Addenbrooke's in all its majesty.Source: Wikicommons

“What are you here for?”, a nurse in Adenbrooke’s A&E asked me as she fastened a blood pressure monitor around my arm. It’s not the sort of question that’s particularly nice to answer, especially in a waiting room full of people with bleeding skulls and broken ankles. “I think I was spiked last night.” I managed to reply. I’d been saying that sentence all day, since I woke up and had to explain to my parents why I had ended up in their home, nearly 40 miles away from the Cambridge club I’d left. “A needle?” she asked with an unnerving nonchalance. I nodded and, as a thermometer entered my ear, she said: “We’ve been getting a fucking lot of you recently. Horrible stuff, but a lot of you.”

My first ever May Week has been tarnished by small puncture wounds on my arm, a complete lack of memory, seven hours in A&E, and a £60 cab ride back to my parents’ house. Like many of us, I take the necessary precautions to not get spiked. I exclusively drink shots in clubs and, when I have had enough Jägerbombs, my hand will sit over my double vodka lemonade (basic, I know) with the straw poking through my fingers. They’re precautions many people take part in but it seems, rather miserably, that it is not enough. If I am to be properly protected, it seems that now I should don a suit of armour to protect myself against the evil of needle spiking.

“Spiking leaves you feeling so isolated and A&E can really reinforce that.”

Needle spiking is the sort of terrible crime you see on TV, that you read in articles (meta, eh?), which you never think will happen to you. It’s this out-there quality that puts the big and scary NEEDLE SPIKE as something I (and I’m sure many many others) have no idea what to do about. A needle spike does not carry the same problems as your run-of-the-mill pill in drink job. No, you’re passing bodily fluids around, often between victims. With that comes, terrifyingly, a myriad of diseases that could have been jabbed into me. HIV, hep B, and all manner of other horrible bugs could have been on the needle stuck in my arm so, unfortunately, I had to head to Addenbrooke’s A&E.

I gave 111 a ring soon after making it back to Cambridge. After pressing a lot of buttons I was connected to someone who asked me too many questions, told me not to suck my needle marks, then told me to get myself to A&E. A big tip for those arriving at Addenbrooke’s A&E department is: do not be deterred by how horrible it all seems. The chairs hurt, the news is the same thing over and over for 7 hours, and that damn baby won’t stop crying but all of that is far better than the potential alternative.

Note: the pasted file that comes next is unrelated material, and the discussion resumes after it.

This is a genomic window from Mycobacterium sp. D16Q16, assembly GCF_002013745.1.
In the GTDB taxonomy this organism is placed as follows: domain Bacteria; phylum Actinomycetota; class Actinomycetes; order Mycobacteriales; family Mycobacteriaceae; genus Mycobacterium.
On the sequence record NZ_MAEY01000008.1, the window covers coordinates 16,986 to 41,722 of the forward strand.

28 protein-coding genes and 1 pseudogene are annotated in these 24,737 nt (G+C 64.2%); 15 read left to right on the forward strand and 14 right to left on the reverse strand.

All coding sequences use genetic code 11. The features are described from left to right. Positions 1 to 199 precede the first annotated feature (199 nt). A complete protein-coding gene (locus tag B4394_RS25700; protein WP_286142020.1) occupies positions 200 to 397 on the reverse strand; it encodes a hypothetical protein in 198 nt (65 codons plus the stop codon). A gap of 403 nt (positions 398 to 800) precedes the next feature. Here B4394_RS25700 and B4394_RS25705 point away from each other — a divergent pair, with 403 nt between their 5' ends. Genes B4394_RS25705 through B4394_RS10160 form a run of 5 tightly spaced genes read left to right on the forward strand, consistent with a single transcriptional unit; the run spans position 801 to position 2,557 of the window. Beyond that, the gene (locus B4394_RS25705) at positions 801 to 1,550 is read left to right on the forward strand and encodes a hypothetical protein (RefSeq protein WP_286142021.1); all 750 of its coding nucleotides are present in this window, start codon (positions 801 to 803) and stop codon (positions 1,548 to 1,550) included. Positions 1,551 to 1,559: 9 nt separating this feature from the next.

“There’s no reason to be ashamed, though, you were attacked and you did nothing wrong”

For those of you unlucky enough to have visited Addenbrooke’s A&E department you’ll, no doubt, be aware of just how awful it is. I brought a friend who, despite my half-hearted insistence I’d be fine alone, held my hand as I was quizzed by doctors, was taken off for blood tests and physicals, and as I tried to recount what had happened the night before. Spiking leaves you feeling so isolated and A&E can really reinforce that. I had no clue what the medical jargon thrown about meant nor what doctor was going to come out next. After being spiked you need familiarity. Take a friend, take some mindless TV and Youtube (I’d recommend ‘Worst Freestyles’ and The Simpsons), and take the free sandwiches – they’re a tad rank, but in a familiar school dinner way.


Mountain View

Bottle stoppers and alcohol awareness: a Cambridge college’s response to spiking

After seven gruelling hours I was given some PEP and a hepatitis B jab. PEP is what you’re given immediately after exposure to HIV, the disease I was most terrified about having. It is an awful feeling to spend seven hours with your arse on the most uncomfortable seat known to man and still, after that ordeal, not know if you have HIV. It is highly unlikely that I contracted the disease but walking out of Addenbrooke’s I clutched my pill bottles. I have iCaSH appointments coming out of my ears and a string of vaccinations ahead of me, but the three large pastel pills I have to take every day for the next month have become my peace of mind.

My final message to the unlucky people waking up with no memory and the terror of holes in their skin is: keep talking. It is easy and far too comfortable to pull your bed sheets over your head and cringe about how you acted when you were drugged. There’s no reason to be ashamed, though, you were attacked and you did nothing wrong. Be kind to yourself, sit on the uncomfortable chairs, cry, hug, take your pills, talk to your friends. You’ll get through it.